Microsoft opens Cloud Computing center in Taiwan

Microsoft will also work with two Taiwanese companies on new servers designed for cloud computing

Microsoft opened a joint cloud computing center with Taiwan's economics ministry on Thursday at the Computex electronics show, and announced a plan to work with two local companies on new designs for servers meant specifically for cloud computing, the growing trend towards decentralized, virtualized computing services.

When the project was first announced last November, officials said it would be a first for Microsoft in Asia. Now, it's clear the new center, which Microsoft calls a Software and Services Excellence Center, will be much more than first thought.

Microsoft, which has worked with Taiwanese companies for 20-years, will license patents from its technology portfolio and share its software expertise with companies, academia and research institutes in Taiwan to develop connected devices and cloud data centers, the company said in a statement.

One initiative announced Thursday was a partnership between Microsoft and the two biggest laptop manufacturers in the world, Quanta Computer and Compal Electronics of Taiwan. The three companies plan to develop a new generation of servers designed for cloud computing.

The cloud servers would fit another idea Microsoft has talked up in recent years, data centers built inside 20-foot (6.1-meter) shipping containers. Servers are currently built for traditional data centers, but Microsoft has asked companies to design new ones for containerized data centers.

Taiwan will need such servers for an initiative to build complete containerized data centers that was announced Wednesday at Computex by Taiwan's biggest publicly funded research group, the Industrial Technology Research Institute (ITRI). The research organization is working to halve the cost of building containerized data centers by using standardized computing components and a set stack of software. Containerized data centers can cost millions of dollars, so the project would have a big impact on lowering the cost of building new data centers.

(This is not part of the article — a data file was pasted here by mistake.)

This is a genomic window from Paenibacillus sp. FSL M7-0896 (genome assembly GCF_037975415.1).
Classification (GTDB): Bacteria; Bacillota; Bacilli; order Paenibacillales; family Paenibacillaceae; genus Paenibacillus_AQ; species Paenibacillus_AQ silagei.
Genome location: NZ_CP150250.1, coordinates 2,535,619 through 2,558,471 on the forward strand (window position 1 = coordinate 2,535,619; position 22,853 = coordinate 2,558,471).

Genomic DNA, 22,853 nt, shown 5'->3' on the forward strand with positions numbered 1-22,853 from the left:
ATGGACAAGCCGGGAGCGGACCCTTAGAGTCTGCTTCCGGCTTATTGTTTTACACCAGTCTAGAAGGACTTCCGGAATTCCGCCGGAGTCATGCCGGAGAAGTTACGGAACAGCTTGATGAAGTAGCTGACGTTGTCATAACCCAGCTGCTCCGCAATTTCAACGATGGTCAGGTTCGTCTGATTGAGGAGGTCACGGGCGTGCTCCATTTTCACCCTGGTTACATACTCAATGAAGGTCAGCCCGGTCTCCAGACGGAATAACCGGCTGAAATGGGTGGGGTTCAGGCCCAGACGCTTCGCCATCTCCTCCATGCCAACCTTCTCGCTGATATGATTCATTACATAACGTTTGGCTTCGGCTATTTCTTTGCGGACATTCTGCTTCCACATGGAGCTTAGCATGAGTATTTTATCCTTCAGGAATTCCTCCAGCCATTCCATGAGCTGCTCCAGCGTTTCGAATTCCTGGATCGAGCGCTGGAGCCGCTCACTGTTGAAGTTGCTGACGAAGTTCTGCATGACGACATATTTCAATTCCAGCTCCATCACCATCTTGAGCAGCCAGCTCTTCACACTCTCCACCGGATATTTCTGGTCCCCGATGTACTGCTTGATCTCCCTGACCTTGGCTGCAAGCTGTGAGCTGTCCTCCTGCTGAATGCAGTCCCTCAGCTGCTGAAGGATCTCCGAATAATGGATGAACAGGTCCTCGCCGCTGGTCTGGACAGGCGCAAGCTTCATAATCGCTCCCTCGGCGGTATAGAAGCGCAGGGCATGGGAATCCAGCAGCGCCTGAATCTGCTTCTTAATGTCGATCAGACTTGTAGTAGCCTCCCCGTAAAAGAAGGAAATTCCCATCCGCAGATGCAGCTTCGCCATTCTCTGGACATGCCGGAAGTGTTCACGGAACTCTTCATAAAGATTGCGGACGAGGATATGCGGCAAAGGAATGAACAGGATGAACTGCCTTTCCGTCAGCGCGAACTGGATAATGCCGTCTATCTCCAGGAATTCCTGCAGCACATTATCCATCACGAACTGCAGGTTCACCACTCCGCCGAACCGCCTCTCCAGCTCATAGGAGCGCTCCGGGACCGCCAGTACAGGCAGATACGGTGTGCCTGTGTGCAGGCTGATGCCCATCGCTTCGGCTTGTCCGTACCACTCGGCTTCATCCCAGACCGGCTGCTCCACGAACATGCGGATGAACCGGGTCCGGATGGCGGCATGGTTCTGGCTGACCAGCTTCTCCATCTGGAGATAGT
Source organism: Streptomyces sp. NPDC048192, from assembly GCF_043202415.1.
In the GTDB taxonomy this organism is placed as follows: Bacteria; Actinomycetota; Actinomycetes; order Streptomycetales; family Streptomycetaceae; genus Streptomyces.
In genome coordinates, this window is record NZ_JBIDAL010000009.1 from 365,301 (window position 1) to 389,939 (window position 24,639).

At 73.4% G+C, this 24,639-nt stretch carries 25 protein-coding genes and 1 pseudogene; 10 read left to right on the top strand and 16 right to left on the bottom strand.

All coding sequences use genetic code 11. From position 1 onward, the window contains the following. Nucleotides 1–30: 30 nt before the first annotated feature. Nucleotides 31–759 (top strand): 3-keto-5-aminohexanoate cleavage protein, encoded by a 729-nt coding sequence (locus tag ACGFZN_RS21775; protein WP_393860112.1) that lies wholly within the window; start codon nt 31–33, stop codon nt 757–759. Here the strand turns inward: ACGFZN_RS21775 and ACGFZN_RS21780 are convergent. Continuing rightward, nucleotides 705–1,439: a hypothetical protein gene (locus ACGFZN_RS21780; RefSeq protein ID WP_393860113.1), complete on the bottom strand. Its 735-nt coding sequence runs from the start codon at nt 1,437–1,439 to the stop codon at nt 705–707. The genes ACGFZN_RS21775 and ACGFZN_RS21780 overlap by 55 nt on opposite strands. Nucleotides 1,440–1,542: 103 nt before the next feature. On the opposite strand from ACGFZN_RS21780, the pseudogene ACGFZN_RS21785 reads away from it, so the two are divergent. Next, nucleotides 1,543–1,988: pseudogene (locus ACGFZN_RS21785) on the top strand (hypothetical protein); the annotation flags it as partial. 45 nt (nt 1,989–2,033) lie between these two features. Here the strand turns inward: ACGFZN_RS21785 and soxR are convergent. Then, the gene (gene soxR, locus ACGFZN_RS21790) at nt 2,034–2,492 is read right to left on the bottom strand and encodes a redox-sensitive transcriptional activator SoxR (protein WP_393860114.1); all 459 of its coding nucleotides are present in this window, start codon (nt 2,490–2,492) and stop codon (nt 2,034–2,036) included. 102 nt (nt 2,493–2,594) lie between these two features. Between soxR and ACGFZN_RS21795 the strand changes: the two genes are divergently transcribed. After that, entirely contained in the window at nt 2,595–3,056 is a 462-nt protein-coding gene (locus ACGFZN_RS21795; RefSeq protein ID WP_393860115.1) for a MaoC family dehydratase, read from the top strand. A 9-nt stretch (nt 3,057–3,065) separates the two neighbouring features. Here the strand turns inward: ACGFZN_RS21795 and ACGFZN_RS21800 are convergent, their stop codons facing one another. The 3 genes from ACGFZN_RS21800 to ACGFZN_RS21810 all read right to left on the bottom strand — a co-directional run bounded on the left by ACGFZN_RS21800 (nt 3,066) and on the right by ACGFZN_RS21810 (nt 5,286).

"Cloud computing services are a strategic industry that the government is promoting," said Wu Ming-ji, a director general at Taiwan's economics ministry, adding that Taiwanese companies will be able to take advantage of "the most advanced software technologies as well as cloud data center implementation experience from Microsoft," through the partnership.

Microsoft and the two laptop makers plan to have prototypes of the new cloud computing servers available in the fall. The first prototype containerized data center from Taiwan is due at the end of this year.

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Dan Nystedt

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